Always with the negative waves

I learn a lot from movies. And sometimes – sometimes!  – I learn from my parents too. Sometimes, my parents learn from movies and they share it with me and that’s a double whammy.

My dad may be many things, but I think above all, he’s an optimist. I am too. When life hands me lemons, mostly I wait for them to go all mouldy, stick them in a cannon and fire them right back. Not always, but mostly. Sometimes, I’m on to the solution before I’ve even thought about the lemony problem.

That’s not always good.

Riding roughshod over pessimists or realists with full-on lemony-orange, smiling, sugary optimism is just about the best way to make sure they don’t come with you on your ride, and if I learned anything about team-building and bringing a group of nay-saying Nannies together, I learned to listen to the problems. Sometimes, you even get to the bottom of why there’s a problem. And that’s not ever a bad thing. If I were a doctor, for instance, I’d probably have been the kind that would take a good look at you and write a prescription without a word. That wouldn’t make me a good doctor, it’d make me a terrible one. Listening to the realists and the pessimists got me to make sure I understood the problem before I chose to stick a band-aid on it or opt for an amputation.

Of course, just like the famous poem, the real troubles in your life are apt to be those that blindside you on some Tuesday afternoon. And those, you can’t predict.

Anyway, I was thinking about pessimism and negativity today. My dad’s the one who reminded me of Oddball in Kelly’s Heroes, played by the bonkers Donald Sutherland.

“Don’t hit me with them negative waves so early in the morning… Why don’t you dig how beautiful it is out here? Why don’t you say something righteous and hopeful for a change?”

And if you put the fact that most of our problems in life are apt to be unpredictable, and the fact that being righteous and hopeful makes the difference, then you might see where I’m coming from.

We’ve all got woes. We’ve all got reasons not to be successful. We’ve all got things preventing us from reaching our potential. From the moment we’re born, we start totting up reasons to fail in life.

Some people choose to rely on those. Some people give them as reasons not to be happy or successful or to live their dreams. But chances are, if you’re reading this, you’re a world away from your forefathers, or your cousins in other climes who have overwhelming reasons not to live out their dreams. You’re probably not living in true poverty. You don’t have to go and fish through gigantic piles of refuse or make a living begging. You don’t have leprosy or cholera or typhoid. You’re alive, for a start. 150 years ago, in England, one in three babies died at birth. One in three mothers died giving birth. Your chance of living to five was 33%. You don’t live in Rwanda where the life expectancy is 42. You don’t live in South Africa, having been infected with HIV by your cheating partner.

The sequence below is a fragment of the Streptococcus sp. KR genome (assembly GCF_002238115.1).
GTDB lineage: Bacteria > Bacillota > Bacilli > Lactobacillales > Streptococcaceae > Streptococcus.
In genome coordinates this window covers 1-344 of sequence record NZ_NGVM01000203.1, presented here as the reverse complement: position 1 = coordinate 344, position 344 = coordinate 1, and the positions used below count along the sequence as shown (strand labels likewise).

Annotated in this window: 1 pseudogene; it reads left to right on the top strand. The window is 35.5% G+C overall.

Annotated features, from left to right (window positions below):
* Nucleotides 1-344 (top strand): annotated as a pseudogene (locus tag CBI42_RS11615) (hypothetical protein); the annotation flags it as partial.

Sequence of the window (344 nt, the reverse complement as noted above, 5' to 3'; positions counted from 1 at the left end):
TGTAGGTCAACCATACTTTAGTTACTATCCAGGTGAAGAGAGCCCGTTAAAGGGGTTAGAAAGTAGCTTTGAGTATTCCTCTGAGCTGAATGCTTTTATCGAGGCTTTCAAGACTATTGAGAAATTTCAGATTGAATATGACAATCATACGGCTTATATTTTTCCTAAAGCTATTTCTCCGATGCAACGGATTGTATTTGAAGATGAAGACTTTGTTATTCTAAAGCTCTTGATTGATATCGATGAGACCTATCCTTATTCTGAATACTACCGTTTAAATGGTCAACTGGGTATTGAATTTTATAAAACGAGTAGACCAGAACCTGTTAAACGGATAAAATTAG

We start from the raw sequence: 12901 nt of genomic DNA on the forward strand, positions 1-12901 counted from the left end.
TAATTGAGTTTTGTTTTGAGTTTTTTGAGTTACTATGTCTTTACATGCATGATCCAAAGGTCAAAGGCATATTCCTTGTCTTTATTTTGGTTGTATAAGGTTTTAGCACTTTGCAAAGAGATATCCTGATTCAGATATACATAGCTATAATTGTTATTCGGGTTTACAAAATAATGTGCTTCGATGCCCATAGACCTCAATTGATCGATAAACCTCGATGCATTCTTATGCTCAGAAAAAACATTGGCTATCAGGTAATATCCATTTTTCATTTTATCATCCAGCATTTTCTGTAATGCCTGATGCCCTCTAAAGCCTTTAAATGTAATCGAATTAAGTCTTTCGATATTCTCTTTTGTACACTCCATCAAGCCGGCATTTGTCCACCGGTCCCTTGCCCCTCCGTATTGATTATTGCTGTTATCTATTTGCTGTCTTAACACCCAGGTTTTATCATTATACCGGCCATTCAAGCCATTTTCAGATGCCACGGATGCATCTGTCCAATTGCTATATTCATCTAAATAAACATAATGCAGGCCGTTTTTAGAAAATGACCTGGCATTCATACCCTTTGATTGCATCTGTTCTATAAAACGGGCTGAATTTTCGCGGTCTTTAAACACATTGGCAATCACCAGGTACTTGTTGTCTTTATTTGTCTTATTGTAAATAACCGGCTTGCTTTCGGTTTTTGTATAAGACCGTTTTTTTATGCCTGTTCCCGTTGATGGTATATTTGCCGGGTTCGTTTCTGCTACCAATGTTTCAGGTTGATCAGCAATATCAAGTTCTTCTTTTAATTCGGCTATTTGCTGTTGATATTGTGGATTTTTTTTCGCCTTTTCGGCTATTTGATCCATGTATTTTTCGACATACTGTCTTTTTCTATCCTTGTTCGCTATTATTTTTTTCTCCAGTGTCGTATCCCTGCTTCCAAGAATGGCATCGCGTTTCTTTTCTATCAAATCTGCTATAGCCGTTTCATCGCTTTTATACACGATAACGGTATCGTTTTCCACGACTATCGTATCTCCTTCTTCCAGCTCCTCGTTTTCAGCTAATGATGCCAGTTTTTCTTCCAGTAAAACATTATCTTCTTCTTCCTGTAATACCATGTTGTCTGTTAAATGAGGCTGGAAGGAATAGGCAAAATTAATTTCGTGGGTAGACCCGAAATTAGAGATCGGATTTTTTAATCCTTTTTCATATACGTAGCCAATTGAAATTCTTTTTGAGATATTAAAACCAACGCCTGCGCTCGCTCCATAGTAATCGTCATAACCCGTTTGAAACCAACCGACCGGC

When I was depressed, though, all these things just made me feel worse. Like I should be more grateful and be happy as a consequence. Depression is different. I don’t count Depressed Me as the person I really am. And mostly, I’m bloody glad to be alive, endlessly optimistic and generally happy.

There’s a lot I take for granted and should actually be thankful for. I always think of Lois in Malcolm in the Middle:

“You kids, you just take your legs for granted, you know, like nothing could ever happen to them. Well, let me tell you something: that is just wishful thinking. There’s meningitis, there are car accidents, I could be giving you a spanking and accidentally snap your spinal cord. Every day is a lottery, and first prize is that you don’t have to scoot yourselves around town on a skateboard with your hands. You think about that. ”

Firstly, I’m glad I have legs. I’m not a peasant in feudal England. I didn’t get sent down the pits. I didn’t work in cotton factories or get sent up chimneys. I lived a reasonably long time before I met with death. I didn’t get typhoid or diptheria. I’ve never had whooping cough. I never faced repression or oppression. I am at the pinnacle of having it all. God, I’ve had problems. I’ve had health problems and financial problems and mental health problems and I know grief and sadness as most of us do. I could blog about that, sending out my negative waves into the universe. I could show you all the reality of living in a ‘doer-upper’ where I have days where basics – like electricity and plumbing – just give up. I could blog about the horrors of living in a house that in winter takes a good three hours to get up to 15 or 16 degrees. I could show you pictures of the hole in my window frame that is so big a lizard can get in and out.